Northern Ireland news

Bonfire insult to Ballymurphy victims

The bonfire in Highfield estate 

There have been calls for the removal from a west Belfast bonfire of an offensive banner referencing the killing of 11 civilians.

The eleventh night bonfire in the loyalist Highfield estate yesterday had a bed sheet bearing the slogan 'F*** your Ballymurphy massacre inquiry'.

The banner was referencing long-standing calls for an inquiry into the 1971 killing of 11 civilians, including a priest.

Also attached to the same bonfire are election posters for SDLP councillor Tim Attwood, alongside Isis imagery, tricolours and 'KAT' (kill all taigs) banners.

West Belfast MP Paul Maskey said he had reported the offensive material to the police, characterising it as a hate crime.

The Sinn Féin representative called for police to remove banners and posters or for political and community leaders to use their influence to ensure the offensive slogans were removed.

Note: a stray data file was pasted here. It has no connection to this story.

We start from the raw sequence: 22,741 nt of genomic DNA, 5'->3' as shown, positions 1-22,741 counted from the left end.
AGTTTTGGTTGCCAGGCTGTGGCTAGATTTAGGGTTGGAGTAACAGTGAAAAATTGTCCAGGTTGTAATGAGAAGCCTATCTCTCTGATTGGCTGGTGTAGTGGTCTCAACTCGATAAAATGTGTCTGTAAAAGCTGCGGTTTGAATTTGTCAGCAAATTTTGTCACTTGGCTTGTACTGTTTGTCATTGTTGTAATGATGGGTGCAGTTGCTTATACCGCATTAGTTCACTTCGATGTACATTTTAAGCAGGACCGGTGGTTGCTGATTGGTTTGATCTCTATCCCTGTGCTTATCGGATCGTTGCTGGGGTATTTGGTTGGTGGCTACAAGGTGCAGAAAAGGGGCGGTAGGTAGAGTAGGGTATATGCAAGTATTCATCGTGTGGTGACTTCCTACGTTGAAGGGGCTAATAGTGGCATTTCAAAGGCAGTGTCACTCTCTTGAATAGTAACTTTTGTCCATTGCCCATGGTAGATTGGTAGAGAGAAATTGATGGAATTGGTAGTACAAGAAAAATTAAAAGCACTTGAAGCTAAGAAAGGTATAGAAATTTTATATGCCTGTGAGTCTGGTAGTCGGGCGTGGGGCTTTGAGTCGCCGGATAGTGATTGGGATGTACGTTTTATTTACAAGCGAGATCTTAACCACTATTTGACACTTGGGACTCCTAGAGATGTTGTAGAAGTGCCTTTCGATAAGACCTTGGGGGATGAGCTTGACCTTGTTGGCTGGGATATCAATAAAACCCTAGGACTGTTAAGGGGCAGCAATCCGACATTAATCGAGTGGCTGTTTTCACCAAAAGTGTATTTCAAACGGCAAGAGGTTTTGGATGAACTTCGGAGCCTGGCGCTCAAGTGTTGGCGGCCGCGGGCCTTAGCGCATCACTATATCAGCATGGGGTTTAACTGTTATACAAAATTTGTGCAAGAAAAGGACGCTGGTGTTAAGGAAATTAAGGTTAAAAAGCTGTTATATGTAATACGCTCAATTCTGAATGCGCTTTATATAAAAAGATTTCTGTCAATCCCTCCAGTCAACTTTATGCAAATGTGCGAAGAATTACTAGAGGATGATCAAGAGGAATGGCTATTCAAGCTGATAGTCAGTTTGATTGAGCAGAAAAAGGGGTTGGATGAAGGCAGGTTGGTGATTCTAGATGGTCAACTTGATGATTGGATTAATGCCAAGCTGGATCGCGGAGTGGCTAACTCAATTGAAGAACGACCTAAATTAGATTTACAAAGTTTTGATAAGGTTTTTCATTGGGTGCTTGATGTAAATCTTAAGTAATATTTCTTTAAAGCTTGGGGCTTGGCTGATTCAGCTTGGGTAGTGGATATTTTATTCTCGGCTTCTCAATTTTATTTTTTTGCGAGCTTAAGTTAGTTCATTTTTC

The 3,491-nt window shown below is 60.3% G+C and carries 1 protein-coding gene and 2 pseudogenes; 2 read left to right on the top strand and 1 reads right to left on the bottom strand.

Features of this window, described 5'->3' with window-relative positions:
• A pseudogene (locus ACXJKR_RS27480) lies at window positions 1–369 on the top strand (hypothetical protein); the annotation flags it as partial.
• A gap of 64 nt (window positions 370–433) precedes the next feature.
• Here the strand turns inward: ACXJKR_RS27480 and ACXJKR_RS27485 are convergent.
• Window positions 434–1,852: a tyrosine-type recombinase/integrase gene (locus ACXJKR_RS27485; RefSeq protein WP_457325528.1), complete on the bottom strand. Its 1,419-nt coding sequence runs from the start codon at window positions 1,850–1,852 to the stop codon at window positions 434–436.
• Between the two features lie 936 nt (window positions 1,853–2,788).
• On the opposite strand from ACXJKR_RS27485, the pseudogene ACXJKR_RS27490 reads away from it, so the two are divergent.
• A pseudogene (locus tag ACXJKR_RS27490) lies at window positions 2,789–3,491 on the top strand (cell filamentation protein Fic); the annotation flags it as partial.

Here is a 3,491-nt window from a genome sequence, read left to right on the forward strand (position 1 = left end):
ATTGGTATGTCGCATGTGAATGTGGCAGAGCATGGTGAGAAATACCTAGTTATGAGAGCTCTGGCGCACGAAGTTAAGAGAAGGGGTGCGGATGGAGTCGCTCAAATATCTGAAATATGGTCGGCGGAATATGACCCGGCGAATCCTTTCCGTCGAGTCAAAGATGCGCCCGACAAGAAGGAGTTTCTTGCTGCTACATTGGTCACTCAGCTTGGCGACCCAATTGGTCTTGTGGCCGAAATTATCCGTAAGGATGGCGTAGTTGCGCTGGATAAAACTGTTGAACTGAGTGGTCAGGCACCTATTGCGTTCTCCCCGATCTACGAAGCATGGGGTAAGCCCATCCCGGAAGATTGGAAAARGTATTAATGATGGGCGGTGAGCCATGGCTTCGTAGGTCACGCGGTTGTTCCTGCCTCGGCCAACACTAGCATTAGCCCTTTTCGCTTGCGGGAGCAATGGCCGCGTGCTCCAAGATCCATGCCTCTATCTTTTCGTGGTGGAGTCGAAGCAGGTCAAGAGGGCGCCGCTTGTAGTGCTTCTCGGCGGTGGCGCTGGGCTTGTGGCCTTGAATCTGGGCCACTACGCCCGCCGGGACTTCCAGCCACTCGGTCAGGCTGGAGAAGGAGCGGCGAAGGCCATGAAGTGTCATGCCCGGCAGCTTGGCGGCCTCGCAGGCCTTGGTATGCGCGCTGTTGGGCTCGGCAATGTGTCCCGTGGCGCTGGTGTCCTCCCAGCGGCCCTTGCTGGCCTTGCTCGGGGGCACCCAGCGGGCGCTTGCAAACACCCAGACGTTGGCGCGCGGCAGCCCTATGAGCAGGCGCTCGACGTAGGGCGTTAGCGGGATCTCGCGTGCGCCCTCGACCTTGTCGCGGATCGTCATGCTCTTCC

He said the banner referencing the Ballymurphy massacre was "deeply insulting and hurtful" to the families involved.

“I have reported the display of the banner on the Highfield bonfire, which reads ‘F your Ballymurphy Massacre Inquiry’ and Kill all Taigs’, as a hate crime to the PSNI.

"There can be no place either for the display of naked sectarianism which advocates the killing of anyone of this society or for the burning of election posters and national flags," he said.

Mr Attwood said he was appalled at the "vile sectarian material about the Ballymurphy Massacre".

"There can be no place in our community for racist or sectarian graffiti or the burning of political posters,” he said.

"The comments about the Ballymurphy Massacre Families are all the more vicious given recent claims that the UVF may have been responsible for some of the deaths – this is a hate-crime against the families and action must be taken immediately to remove these offensive materials."

Across the city in Avoniel in east Belfast, similarly offensive messages appeared on an eleventh night bonfire.

In addition to 'KAT', the graffiti artists also targeted the council and the PSNI.

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